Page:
Comparison of Industry Requirements and Planned Icebreaker Deployment
Icebreaker Capability Vessel Type Areas of Operation Industry Requirements From Industry Requirements To Industry Requirements Number of Days Planned Icebreaker Deployment From Planned Icebreaker Deployment To Planned Icebreaker Deployment Number of Days
Light Medium Endurance Multi-Tasked Vessels Great Lakes December 21 April 15 117 December 21 April 15 117
Light High Endurance Multi-Tasked Vessels Great Lakes December 21 April 15 117 December 24 April 15 114
Light High Endurance Multi-Tasked Vessels Lake Ontario March 10 April 7 29 0
Light High Endurance Multi-Tasked Vessels Lake Superior/
Georgian Bay
December 7 January 15 40 0
Light High Endurance Multi-Tasked Vessels Lake Superior/
Georgian Bay
March 21 April 15 26 0
Air Cushioned Vehicles Air Cushioned Vehicles Lac St-Pierre January 2 March 31 90 January 2 March 31 90
Air Cushioned Vehicles Air Cushioned Vehicles Lac St-Pierre December 19 April 3 107 December 19 April 3 107
Light Medium Endurance Multi-Tasked Vessels Lac St-Pierre December 15 March 31 108 December 15 March 31 108
Light Medium Endurance Multi-Tasked Vessels Lac St-Pierre March 11 March 31 21 0
Light High Endurance Multi-Tasked Vessels Seaway/Trois-Rivières December 1 April 6 128 December 21 April 6 108
Medium Medium Icebreaker Quebec City 15-December April 15 123 December 13 March 31 110
Medium Medium Icebreaker Saguenay March 11 March 31 21 December 14 March 18 96
Heavy Heavy Icebreaker Escoumins, Cacouna, Saguenay December 21 March 10 81 0
Medium Medium Icebreaker Estuary January 1 April 15 106 December 22 April 12 113
Heavy Heavy Icebreaker Gulf January 20 April 15 87 February 15 April 15 61
Medium Medium Icebreaker Gulf February 1 March 31 60 0
Medium Medium Icebreaker Gulf (Rover West to East NL) January 1 May 3 124 December 21 May 3 135
Light Medium Endurance Multi-Tasked Vessels or High Endurance Multi-Tasked Vessels Gaspe North'd Strait Sydney December 21 April 15 117 January 3 April 15 104
Medium Medium Icebreaker Gaspe, Chaleur, North'd Str., Sydney January 1 March 31 91 0
Air Cushioned Vehicles Air Cushioned Vehicles Chaleur Bay, New Brunswick, Prince Edward Island April 1 May 1 31 April 1 May 1 31
Light High Endurance Multi-Tasked Vessels Labrador Coast November 2 December 6 35 November 2 December 6 35
Light High Endurance Multi-Tasked Vessels Labrador Coast May 18 June 28 42 May 18 June 28 42
Light High Endurance Multi-Tasked Vessels NE Coast NL January 1 May 14 135 December 28 May 14 139
Medium Medium Icebreaker East NL January 15 May 15 122 0
Light High Endurance Multi-Tasked Vessels West Coast NL, Lower N Shore January 1 May 17 138 January 1 May 17 138
Winter Days 2096 Winter Days 1648
Comparison of Industry Requirements and Planned Icebreaker Deployment
Icebreaker Capability Vessel Type Areas of Operation Industry Requirements From Industry Requirements To Industry Requirements Number of Days Planned Icebreaker Deployment From Planned Icebreaker Deployment To Planned Icebreaker Deployment Number of Days
Medium Medium Icebreaker Eastern Arctic June 22 October 8 109 June 22 September 27 98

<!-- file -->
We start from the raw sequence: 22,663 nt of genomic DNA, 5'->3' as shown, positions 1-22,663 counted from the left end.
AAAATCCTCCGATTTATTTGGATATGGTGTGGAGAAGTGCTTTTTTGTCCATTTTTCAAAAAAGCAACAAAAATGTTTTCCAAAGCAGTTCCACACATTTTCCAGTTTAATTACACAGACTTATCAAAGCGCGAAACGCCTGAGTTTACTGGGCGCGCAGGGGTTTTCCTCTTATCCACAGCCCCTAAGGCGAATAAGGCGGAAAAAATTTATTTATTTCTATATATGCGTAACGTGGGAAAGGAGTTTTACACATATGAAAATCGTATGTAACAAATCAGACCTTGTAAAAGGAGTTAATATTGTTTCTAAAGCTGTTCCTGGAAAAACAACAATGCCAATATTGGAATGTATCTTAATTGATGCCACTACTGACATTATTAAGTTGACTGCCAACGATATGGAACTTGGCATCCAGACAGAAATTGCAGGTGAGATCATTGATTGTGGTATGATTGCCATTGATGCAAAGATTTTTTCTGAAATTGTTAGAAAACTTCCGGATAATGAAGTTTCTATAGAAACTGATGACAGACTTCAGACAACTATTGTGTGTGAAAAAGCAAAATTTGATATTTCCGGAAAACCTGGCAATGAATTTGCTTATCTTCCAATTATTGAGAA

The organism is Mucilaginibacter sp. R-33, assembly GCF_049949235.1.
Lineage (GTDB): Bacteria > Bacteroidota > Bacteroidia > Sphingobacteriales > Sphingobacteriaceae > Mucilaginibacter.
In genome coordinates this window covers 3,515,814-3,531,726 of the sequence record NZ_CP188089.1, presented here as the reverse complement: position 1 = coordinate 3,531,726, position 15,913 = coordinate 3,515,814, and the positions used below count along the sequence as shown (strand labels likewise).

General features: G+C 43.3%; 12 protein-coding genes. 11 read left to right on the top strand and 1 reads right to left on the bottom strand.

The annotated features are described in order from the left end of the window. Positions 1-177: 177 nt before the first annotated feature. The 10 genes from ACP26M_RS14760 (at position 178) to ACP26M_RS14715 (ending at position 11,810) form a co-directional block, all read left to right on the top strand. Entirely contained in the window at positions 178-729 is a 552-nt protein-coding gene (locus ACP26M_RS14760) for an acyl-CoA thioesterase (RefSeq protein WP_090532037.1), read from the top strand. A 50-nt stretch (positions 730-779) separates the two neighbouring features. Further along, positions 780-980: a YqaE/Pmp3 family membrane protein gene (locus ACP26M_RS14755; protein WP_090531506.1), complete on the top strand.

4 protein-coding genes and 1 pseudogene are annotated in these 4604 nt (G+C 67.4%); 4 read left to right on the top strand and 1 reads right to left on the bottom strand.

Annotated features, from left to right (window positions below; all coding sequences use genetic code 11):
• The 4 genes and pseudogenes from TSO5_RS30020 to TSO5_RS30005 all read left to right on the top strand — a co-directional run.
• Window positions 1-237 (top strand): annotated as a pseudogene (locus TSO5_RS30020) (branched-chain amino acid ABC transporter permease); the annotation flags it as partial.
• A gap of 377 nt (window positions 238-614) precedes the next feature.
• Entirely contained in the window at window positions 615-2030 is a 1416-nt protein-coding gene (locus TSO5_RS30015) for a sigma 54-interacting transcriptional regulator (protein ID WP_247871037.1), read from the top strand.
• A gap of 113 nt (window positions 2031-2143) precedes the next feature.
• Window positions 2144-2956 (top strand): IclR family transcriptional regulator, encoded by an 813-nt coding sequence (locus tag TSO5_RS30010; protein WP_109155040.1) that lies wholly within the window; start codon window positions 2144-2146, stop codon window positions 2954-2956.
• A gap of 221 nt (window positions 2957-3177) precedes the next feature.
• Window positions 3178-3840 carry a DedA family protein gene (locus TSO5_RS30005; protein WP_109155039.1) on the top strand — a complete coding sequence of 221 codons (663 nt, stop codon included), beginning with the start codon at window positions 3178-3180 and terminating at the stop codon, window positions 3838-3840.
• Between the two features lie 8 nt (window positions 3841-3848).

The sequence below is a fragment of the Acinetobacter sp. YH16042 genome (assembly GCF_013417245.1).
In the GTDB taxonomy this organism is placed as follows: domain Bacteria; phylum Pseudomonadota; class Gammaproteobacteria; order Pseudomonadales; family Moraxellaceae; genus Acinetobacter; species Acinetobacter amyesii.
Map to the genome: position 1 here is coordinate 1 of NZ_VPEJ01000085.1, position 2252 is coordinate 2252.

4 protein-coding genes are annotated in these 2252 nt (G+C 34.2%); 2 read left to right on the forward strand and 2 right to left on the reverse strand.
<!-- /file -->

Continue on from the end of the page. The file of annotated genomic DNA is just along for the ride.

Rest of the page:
Heavy Heavy Icebreaker Eastern Arctic June 25 October 15 113 June 25 October 9 107
Medium Medium Icebreaker Eastern Arctic July 2 October 25 116 July 5 October 25 113
Medium Medium Icebreaker Eastern Arctic June 29 October 15 109 June 29 October 15 109
Light High Endurance Multi-Tasked Vessels Western Arctic July 2 October 18 109 July 9 October 18 102
Heavy Heavy Icebreaker Eastern Arctic September 17 November 18 63 September 17 November 18 63
Arctic Days 619 Arctic Days 592
Total Users 2715 Total Canadian Coast Guard 2240

Planned Icebreaker Deployment

Planned Icebreaker Deployment graph

Annex D: Memorandum Of Understanding Between Central and Arctic, Quebec, Maritimes and Newfoundland and Labrador Regions With Respect To Icebreaking

Purpose

This document provides a framework for the provision of icebreaking services in a zonal approach by the Canadian Coast Guard. This agreement will facilitate the deployment of icebreakers between regions, focusing on increased efficiency of the icebreaking program delivery and on the mutual recognition of each region's accountability to its clients. Regions involved are: Central and Arctic, Québec, Maritimes, and Newfoundland and Labrador. This agreement applies only for sectors located south of 60°N.

Introduction

The Canadian Coast Guard (CCG), as a special operating agency (SOA) of the Department of Fisheries and Oceans (DFO), serves the public through the delivery of maritime services such as aids to navigation, search and rescue, environmental response, icebreaking, other DFO programs and other government departments.

Icebreaking operations facilitate the informed, safe, and timely movement of maritime traffic and contribute to keeping most ice-bound Canadian ports open for business year-round, preventing flooding on the St. Lawrence River and supporting the marine industry, fishers and numerous coastal communities.

Les opérations de déglaçage facilitent le mouvement informé, sécuritaire et rapide du trafic maritime, en plus d'aider à garder la plupart des ports canadiens envahis par les glaces ouverts toute l'année, à prévenir les inondations sur le fleuve Saint-Laurent, à prêter main-forte à l'industrie maritime, aux pêcheurs, ainsi qu'à de nombreuses communautés côtières.

Responsibilities

CCG Headquarters coordinates and manages the National Icebreaking Program for the benefit of the Regions and the marine community. Headquarters activities include the development of national policy, standards and procedures; program planning and monitoring, evaluating and improving program performance.